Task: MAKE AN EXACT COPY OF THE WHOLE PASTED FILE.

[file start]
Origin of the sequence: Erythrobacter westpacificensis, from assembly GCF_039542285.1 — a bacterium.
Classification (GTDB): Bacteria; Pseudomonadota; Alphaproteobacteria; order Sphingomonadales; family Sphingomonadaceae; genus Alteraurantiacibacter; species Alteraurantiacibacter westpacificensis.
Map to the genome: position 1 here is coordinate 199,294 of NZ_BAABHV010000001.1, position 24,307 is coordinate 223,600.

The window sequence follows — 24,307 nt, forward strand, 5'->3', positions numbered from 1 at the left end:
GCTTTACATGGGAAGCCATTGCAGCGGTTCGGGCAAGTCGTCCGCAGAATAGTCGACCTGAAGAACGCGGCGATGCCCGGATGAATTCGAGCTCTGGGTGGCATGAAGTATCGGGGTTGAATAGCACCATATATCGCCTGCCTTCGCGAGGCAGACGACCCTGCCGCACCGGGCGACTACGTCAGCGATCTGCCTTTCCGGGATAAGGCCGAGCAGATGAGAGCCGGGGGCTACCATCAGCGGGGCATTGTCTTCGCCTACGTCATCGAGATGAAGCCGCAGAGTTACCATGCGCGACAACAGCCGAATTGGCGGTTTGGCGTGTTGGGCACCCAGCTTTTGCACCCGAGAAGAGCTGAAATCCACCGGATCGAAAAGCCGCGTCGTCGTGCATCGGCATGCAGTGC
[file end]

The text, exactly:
Origin of the sequence: Erythrobacter westpacificensis, from assembly GCF_039542285.1 — a bacterium.
Classification (GTDB): Bacteria; Pseudomonadota; Alphaproteobacteria; order Sphingomonadales; family Sphingomonadaceae; genus Alteraurantiacibacter; species Alteraurantiacibacter westpacificensis.
Map to the genome: position 1 here is coordinate 199,294 of NZ_BAABHV010000001.1, position 24,307 is coordinate 223,600.

The window sequence follows — 24,307 nt, forward strand, 5'->3', positions numbered from 1 at the left end:
GCTTTACATGGGAAGCCATTGCAGCGGTTCGGGCAAGTCGTCCGCAGAATAGTCGACCTGAAGAACGCGGCGATGCCCGGATGAATTCGAGCTCTGGGTGGCATGAAGTATCGGGGTTGAATAGCACCATATATCGCCTGCCTTCGCGAGGCAGACGACCCTGCCGCACCGGGCGACTACGTCAGCGATCTGCCTTTCCGGGATAAGGCCGAGCAGATGAGAGCCGGGGGCTACCATCAGCGGGGCATTGTCTTCGCCTACGTCATCGAGATGAAGCCGCAGAGTTACCATGCGCGACAACAGCCGAATTGGCGGTTTGGCGTGTTGGGCACCCAGCTTTTGCACCCGAGAAGAGCTGAAATCCACCGGATCGAAAAGCCGCGTCGTCGTGCATCGGCATGCAGTGC